Proto Rail Paintball Gun Review

The Proto Rail is a great spool valve lower-middle range paintball gun. It is smaller than the Planet Eclipse Etek but bigger than the Empire Invert Mini, so it is a nice middle ground. Big enough to feel solid and wrap your hands around, but not too large.

If you are looking at paintball guns under $300, this is one of the better choices.

2012, 2013 and 2014 are newer and differently designed markers, but similar to the 2011 rail.

Proto Rail Specs:

Spool Valve
Operating Pressure ~ 155 psi
weight ~ 1lb 14oz

Proto Rail Features & Design

For $250, this marker is packed with some great features and designs.

Dye Hyper-3 Regulator
Eye Pipe system
Aluminum Body
Composite Ultralite Frame
Aluminum trigger
Proto ASA & clamping feed neck
LED circuit board with four tournament modes
11″ Proto Barrel
The body is solid aluminum and does not feature any composite materials. The Rail comes with an Ultralite (UL) composite Frame following the Dye UL style. The trigger is aluminum, and the frame uses the standard dye style sticky grips as well.

What is quite impressive for the price range is the self-cleaning eyes with Dye’s Eye Pipe. In the event of a chopped ball, the eyes are kept clean of paint by a clear plastic sleeve. This allows the paint in the breach to then me pushed out by the bolt, acting as a squeegee on the sleeve. This eye system is also designed with integrated ball detents.

The bolt is pretty common design that is a screw in/out assembly with a metal back. The feed neck is similar to most current guns being adjustable to fit almost any hopper. I would consider upgrading it with a clamping feed neck as they are easier to use and more secure.

The circuit board is flexible with an adjustable rate of fire that can reach up to 25 balls per second. It has 4 different tournament modes and a LED light interface. The 2011 Rail features an upgraded solenoid from the previous models, improving airflow.

One great design feature from a maintenance perspective is that the internal O-rings are color coded to identify correct sizes. This aids in gun maintenance and eliminates the possibility of using the wrong size.

Performance

One of the great features on the Rail is the Hyper-3 regulator that comes with all Dye and Proto markers. It has great consistency compared to other markers in the price range, and operates at 155 psi gives a decent level of air efficiency. The efficiency ranges up to 1200 shots from a 68 ci/4500 psi tank.

Some people disagree with a composite build of markers, but when it is in your hands you don’t feel a difference, and it is more durable and lighter than aluminum frames. As far as the noise it is actually a gun that is noticeably quieter because of the Hyper-3 and spool valve combination.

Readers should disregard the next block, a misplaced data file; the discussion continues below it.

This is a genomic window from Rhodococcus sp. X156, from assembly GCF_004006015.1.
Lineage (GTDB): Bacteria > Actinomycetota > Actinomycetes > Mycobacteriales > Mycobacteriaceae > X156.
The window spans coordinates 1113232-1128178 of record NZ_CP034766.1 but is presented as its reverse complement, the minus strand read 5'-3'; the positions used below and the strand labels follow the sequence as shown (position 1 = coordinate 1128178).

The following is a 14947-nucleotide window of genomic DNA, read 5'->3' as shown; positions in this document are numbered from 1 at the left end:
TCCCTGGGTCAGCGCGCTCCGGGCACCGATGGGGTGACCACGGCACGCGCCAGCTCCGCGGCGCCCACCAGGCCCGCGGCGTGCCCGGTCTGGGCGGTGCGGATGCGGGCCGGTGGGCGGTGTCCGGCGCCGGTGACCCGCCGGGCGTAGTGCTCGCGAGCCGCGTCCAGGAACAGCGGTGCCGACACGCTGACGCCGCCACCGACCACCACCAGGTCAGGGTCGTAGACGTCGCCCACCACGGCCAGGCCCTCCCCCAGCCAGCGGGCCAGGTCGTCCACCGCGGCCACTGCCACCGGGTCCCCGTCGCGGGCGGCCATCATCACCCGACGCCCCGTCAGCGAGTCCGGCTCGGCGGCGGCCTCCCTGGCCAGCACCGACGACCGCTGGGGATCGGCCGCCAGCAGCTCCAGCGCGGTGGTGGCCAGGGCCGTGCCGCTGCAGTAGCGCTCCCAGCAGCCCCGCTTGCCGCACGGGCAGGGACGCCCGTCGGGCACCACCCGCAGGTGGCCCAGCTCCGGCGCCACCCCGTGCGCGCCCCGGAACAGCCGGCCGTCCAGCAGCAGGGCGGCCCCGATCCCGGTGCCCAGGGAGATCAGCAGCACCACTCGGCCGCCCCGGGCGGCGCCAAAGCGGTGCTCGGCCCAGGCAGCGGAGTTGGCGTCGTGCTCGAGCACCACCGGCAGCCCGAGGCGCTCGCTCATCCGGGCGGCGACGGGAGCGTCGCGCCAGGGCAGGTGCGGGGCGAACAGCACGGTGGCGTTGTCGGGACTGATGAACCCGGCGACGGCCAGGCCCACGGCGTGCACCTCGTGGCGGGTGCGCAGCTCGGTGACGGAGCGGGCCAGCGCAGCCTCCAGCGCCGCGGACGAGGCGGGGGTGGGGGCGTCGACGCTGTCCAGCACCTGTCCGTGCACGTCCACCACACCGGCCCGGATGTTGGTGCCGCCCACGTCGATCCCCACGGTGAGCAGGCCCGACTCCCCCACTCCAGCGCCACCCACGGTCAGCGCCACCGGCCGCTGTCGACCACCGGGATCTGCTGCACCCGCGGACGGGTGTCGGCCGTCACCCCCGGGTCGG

The barrel is just an average 11″ stock barrel, so I would consider picking up a 14″ inch of some sort for better accuracy.

In my experience shooting and seeing the Rail, the ball chop rate seems to be quite low. I have only seen it chop 2 or 3 times. Due to the Eye Pipe system, chopping a ball has far less effect on performance compared to other paintball guns since it is cleaned through cycling.

Other Players Noted Opinions

For the most part, I have seen hardly any negative thoughts or feelings toward the 2011 Proto Rail. The only issues I have seen and heard about have been from people messing with the internals beyond regular maintenance who didn’t know what they were doing.

Overall there seems to be a high level of satisfaction with marker especially for the price range that it is in.

Comparison & Conclusion

At the time of the review, the cost of this marker is around $250 USD. When compared to other guns in its price range, it can hold its ground.

There are three markers in this range that are at very similar levels. These are the 2011 Proto Rail, the Dangerous Power G4, and the GoG eXTCy. While I prefer the Dangerous Power G4 to this marker, I rank this is second above GoG eXTCy.

Some of the pro’s with the Proto Rail are that it is a light and durable gun with a great shooting consistency. One con about the marker would have to be that it does need upgrades if you plan on playing upper-level paintball (but so would the GoG eXTCy and the DP G4).

If having to choose between the GoG eXTCy and the Proto Rail, it would definitely pick the rail. It is lighter, quieter, feels better in the hands, and has better performance. All of these markers are great for their price and have several similar features. In my opinion, I would most likely go with the Dangerous Power G4, but in all honesty, it’s about personal preference.

The Proto Rail is backed by a great company that packed this marker with some amazing features for the price and is a great value. All-in-all it is a great marker for players looking to start getting more serious with the sport of paintball.

What are your thoughts on the Proto Rail?

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